Only one-third of adolescents are screened for emotional health during routine physicals
Most mental health problems begin in adolescence, with half of all lifetime mental health disorders starting by age 14. Yet only about one-third of adolescents reported discussing their emotional health during well-care visits with their primary care providers, according to a new study. This rate of screening for emotional distress is lower than screening rates for smoking, substance abuse, and sexual activity, note Elizabeth M. Ozer, Ph.D., of the University of California, San Francisco, and colleagues.
They assessed providers' rates of screening for emotional distress among a clinic-based sample and a population-based sample of adolescents aged 13 to 17. The clinic-based sample included 1,089 adolescents who had well visits to pediatric clinics of a managed care plan. The population-based sample included 899 adolescents who participated in the California Health Interview Survey (CHIS). Screening for emotional distress was based on adolescent self-report.
In both groups, significantly higher screening rates were reported by females. For example, in the population-based CHIS sample, female adolescents (37 percent) were more likely than males (26 percent) to report talking with their doctor about their emotional mood, and 36 percent of females were screened compared with 30 percent of males in the clinic sample. In the pediatric clinic group, older teens (aged 15-17) and Latinos were more likely to be screened. This pattern is consistent with growing rates of depression among Latinos.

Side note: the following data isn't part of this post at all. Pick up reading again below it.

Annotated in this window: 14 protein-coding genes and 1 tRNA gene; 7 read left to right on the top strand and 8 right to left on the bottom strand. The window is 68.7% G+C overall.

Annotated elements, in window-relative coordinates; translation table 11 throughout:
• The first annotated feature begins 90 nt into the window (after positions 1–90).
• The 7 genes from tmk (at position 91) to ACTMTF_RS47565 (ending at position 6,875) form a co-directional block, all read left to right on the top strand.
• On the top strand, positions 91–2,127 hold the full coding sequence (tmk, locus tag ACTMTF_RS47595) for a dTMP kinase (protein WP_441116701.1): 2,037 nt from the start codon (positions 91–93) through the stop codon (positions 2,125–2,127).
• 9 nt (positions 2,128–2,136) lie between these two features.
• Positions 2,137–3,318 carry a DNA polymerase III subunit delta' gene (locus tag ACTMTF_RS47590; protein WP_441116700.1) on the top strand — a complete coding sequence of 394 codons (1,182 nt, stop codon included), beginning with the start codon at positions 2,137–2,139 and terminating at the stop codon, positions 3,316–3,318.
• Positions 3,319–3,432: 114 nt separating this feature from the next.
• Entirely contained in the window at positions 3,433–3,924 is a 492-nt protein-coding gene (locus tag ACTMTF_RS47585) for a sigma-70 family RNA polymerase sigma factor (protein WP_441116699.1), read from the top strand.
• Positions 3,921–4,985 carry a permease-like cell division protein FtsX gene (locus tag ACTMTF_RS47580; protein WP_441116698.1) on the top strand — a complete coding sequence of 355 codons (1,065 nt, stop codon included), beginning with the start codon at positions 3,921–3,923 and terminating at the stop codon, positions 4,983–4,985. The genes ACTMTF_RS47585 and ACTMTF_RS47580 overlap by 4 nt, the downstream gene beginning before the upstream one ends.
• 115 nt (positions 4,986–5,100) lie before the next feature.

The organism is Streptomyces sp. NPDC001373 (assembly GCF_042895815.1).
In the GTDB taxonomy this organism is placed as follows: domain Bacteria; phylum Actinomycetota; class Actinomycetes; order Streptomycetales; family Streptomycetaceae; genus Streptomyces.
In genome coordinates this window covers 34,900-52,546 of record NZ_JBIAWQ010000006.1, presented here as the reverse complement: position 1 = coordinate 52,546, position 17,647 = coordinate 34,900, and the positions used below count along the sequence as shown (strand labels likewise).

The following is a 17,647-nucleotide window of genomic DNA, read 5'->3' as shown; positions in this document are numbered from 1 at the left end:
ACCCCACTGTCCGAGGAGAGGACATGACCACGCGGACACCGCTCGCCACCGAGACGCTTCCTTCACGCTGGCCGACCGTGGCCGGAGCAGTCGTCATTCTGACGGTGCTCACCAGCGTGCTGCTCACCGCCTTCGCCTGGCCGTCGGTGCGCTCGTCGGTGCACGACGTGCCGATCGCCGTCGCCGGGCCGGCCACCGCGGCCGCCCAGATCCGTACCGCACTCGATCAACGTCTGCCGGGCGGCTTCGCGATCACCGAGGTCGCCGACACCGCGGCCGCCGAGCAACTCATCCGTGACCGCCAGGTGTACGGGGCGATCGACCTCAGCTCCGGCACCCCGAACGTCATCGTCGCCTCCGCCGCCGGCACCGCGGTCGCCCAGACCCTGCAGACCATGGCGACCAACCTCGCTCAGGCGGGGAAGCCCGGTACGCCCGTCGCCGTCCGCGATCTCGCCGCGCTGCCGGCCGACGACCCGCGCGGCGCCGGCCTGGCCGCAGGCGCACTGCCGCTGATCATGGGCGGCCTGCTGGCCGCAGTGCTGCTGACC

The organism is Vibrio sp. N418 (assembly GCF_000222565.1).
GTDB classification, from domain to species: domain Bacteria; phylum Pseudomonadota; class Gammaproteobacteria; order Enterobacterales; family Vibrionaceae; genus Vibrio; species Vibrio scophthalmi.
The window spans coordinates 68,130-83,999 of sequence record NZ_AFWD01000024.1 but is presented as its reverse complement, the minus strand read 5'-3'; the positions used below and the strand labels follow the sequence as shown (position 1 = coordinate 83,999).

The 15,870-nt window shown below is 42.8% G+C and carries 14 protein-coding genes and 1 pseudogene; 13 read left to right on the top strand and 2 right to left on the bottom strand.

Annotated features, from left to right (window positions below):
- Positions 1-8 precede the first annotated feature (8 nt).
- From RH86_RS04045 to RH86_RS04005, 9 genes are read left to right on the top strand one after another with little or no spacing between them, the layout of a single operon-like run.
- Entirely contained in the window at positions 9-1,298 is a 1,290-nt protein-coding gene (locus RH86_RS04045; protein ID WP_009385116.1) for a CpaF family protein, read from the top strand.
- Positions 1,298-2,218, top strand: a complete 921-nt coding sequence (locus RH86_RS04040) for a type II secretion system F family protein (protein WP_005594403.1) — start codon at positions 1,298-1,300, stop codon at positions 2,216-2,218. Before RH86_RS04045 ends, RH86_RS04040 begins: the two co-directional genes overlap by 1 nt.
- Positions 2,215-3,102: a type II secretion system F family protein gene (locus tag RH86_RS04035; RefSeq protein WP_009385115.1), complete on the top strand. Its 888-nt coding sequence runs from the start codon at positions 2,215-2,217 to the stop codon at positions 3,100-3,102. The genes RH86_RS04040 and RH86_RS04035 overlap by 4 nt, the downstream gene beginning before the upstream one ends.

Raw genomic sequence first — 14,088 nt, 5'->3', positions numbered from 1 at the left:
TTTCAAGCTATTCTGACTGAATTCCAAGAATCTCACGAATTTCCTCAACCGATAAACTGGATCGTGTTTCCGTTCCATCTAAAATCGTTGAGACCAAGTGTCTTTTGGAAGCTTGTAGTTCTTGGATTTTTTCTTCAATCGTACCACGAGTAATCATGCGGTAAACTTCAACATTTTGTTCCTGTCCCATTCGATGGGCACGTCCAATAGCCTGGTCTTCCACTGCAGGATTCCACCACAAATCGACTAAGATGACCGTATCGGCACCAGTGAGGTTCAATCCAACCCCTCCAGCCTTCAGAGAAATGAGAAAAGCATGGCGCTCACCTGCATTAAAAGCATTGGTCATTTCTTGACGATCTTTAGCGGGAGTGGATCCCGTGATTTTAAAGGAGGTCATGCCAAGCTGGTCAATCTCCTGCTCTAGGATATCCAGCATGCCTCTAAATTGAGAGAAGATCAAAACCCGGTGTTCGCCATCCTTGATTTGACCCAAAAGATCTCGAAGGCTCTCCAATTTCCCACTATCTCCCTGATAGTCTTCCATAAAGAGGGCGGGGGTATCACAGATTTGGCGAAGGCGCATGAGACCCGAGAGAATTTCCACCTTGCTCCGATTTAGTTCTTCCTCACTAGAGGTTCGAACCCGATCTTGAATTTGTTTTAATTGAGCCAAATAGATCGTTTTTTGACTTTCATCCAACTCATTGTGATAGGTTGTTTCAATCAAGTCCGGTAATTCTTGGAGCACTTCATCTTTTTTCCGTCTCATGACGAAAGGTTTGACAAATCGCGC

Overall, nearly 70 percent of teens who reported depressive symptoms on the population-based survey had not had a recent discussion about their mood with their provider. Recent guidelines for general adolescent care advise providers to query about emotional functioning and depression. Yet the opportunities for such screening are not being well utilized, suggest the authors. They encourage primary care providers to use the primary care visit to screen adolescents for emotional health. This study was funded in part by the Agency for Healthcare Research and Quality (HS11095).
See "Are adolescents being screened for emotional distress in primary care?" by Dr. Ozer, Elaine G. Zahnd, Ph.D., Sally H. Adams, Ph.D., and others in the Journal of Adolescent Health 44, pp. 520-527, 2009.
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